By Lili Mihajlovits (News Correspondent).
“Educate a girl, change the world” is a popular phrase derived from the Zabuli Education Center in Afghanistan.
The Girls Learn International Clubs (GLI) of the Sharon Middle and High Schools partner with the Sharon Rotary club and together they have been working to make the world a better place.
The GLI club at the middle school has been holding video conferences with girls in Afghanistan to better understand the cultural differences and similarities. The interactions are moderated by a member of the Global Nomads group, an organization that works to connect youths across the world with the power of technology. A translator is present in Afghanistan, making understanding and communicating easy and efficient. Students are able to engage in a community across the world and make lasting connections.
Gabby Emerson, a sophomore, says that the club has personally impacted her in many ways; “The club is important to my life because when I was in middle school, I got to communicate with the girls in Afghanistan and we made personal connections,” Emerson said.
“And I feel that we are making a difference either by talking to them or by raising money and awareness,” Emerson added.
Students in Sharon partner with the Zabuli Education Center in Afghanistan. A girls school founded in 2008, the Zabuli Center gives young women in nearby villages the opportunity to make a difference in their communities and give back. The first class graduated in 2015 through their hard work and dedication. Most plan on continuing their education at the college that is currently being built through the generous donations of clubs throughout the country.
Razia, the founder of the school, moved to America, but found her true passion in education when she moved back to Afghanistan after 9/11 to open the Zabuli Education Center. She also established the Razia’s Ray of Hope foundation, that raises money for girls and offers participants the opportunity to sponsor a girl.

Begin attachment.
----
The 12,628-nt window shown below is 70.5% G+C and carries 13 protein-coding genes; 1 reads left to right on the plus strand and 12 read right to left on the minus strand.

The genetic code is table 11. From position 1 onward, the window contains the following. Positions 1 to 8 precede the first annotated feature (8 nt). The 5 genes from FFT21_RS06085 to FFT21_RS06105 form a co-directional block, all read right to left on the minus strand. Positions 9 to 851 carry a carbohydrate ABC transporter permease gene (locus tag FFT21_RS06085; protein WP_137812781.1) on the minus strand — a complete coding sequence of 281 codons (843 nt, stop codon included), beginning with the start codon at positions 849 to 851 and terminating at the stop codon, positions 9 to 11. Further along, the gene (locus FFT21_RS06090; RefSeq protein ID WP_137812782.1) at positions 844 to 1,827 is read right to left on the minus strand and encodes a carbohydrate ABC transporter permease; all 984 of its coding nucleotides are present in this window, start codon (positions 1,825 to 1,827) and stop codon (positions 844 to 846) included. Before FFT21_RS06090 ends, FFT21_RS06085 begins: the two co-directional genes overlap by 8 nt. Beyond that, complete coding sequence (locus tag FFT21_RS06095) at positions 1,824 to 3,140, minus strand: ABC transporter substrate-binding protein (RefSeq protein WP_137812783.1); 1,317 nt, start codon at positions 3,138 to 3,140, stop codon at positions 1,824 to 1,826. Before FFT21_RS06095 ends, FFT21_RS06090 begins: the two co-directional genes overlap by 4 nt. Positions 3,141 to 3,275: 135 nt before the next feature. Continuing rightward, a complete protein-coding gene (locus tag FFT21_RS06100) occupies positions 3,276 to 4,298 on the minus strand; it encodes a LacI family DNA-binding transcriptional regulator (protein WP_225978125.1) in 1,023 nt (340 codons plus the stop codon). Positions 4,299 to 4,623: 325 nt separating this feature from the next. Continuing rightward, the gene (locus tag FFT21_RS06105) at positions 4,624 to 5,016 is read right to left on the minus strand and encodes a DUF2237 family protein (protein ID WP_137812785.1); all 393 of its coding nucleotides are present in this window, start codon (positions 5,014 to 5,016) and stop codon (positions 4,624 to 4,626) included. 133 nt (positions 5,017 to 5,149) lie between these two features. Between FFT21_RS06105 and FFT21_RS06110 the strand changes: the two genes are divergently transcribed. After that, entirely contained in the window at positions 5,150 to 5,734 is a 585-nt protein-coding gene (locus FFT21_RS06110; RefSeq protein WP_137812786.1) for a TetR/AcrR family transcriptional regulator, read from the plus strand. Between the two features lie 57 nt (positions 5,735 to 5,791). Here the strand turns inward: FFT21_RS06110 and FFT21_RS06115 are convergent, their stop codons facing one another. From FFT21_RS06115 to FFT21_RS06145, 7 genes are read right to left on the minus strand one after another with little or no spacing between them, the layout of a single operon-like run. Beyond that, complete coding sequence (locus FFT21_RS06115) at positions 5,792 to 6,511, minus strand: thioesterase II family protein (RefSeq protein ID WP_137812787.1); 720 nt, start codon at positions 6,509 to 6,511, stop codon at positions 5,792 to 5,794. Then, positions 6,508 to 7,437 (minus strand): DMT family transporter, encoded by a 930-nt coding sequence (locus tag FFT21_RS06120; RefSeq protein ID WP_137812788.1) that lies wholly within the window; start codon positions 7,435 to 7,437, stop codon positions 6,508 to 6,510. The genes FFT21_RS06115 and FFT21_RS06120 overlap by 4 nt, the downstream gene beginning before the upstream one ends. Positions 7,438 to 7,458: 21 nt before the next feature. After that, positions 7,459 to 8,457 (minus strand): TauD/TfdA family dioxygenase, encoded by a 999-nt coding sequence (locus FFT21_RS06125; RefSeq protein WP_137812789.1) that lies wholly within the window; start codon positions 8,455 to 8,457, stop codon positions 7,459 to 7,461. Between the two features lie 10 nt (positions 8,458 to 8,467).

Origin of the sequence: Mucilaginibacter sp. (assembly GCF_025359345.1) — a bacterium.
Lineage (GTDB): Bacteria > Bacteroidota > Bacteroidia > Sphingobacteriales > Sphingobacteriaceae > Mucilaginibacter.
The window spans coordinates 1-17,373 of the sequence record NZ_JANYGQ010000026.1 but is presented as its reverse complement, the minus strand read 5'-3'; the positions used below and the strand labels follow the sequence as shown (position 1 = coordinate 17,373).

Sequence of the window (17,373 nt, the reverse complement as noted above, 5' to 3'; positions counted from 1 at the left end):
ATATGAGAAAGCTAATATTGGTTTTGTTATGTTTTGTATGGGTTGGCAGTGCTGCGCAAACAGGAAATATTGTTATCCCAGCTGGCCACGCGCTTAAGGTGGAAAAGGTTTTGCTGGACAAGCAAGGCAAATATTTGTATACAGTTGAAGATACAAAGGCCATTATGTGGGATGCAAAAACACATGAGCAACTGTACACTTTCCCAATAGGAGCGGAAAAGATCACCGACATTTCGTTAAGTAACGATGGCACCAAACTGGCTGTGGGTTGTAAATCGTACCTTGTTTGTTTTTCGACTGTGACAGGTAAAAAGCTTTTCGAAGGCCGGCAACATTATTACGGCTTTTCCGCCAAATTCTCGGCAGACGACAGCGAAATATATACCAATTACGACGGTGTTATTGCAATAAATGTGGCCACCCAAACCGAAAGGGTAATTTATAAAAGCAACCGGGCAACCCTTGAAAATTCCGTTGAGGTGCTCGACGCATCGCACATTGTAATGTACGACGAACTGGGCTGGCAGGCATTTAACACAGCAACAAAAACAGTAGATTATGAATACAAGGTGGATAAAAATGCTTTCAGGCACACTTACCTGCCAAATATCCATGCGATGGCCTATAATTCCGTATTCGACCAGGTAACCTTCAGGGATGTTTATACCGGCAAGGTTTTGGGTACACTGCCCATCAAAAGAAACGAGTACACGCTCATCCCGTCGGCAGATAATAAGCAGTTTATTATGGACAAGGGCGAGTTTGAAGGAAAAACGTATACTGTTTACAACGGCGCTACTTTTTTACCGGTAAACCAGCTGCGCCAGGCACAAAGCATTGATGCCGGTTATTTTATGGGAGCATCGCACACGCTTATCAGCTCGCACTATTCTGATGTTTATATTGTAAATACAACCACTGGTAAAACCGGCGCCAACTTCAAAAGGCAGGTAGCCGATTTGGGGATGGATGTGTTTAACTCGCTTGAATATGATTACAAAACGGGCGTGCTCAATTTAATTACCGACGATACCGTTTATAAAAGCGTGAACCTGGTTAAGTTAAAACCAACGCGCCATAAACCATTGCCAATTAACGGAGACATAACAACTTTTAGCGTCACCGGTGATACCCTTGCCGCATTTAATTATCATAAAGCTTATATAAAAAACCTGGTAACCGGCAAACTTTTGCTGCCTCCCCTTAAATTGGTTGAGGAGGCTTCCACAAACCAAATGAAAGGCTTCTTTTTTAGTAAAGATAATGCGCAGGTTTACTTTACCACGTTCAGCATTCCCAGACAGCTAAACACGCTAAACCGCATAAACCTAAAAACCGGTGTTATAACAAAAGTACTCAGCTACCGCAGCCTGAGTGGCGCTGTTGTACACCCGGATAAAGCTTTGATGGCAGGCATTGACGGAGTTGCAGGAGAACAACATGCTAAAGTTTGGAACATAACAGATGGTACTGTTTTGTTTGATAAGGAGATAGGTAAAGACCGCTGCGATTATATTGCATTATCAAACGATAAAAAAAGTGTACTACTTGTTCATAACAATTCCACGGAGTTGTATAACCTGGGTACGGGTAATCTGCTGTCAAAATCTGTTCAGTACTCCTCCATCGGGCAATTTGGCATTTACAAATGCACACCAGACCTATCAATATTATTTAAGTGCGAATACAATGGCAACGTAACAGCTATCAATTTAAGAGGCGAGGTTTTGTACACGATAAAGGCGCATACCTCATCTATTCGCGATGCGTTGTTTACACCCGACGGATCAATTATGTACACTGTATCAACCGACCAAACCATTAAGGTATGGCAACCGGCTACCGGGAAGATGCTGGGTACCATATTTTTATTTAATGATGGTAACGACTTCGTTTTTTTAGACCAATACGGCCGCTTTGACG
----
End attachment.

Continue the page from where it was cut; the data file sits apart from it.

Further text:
Most recently, the clubs worked to screen the award winning movie, “What Tomorrow Brings.” The film portrays the lives of teachers, students, parents, village elders and Razia Jon, from the time the school was opened to the graduating class of 2015. Beth Murphy, the filmmaker, gives viewers the opportunity to experience the life of girls growing up in Afghanistan.
Ms. Stevens explains the impact the club is paramount to the children’s lives. “I think that it’s really important for people to understand how important education is in the lives of people around the world and shaping communities and helping them to become more stable and productive, particularly the education of women and girls,” the history teacher said.
“I think also, that particularly we live and work in a community that has such a strong education system and learning about education in Afghanistan can give students a new found purpose and harnessing the power of their educations,” Stevens added
GLI club meets after school on Thursdays in room 106 and is open to all community members who want to change the life of a girl across the world.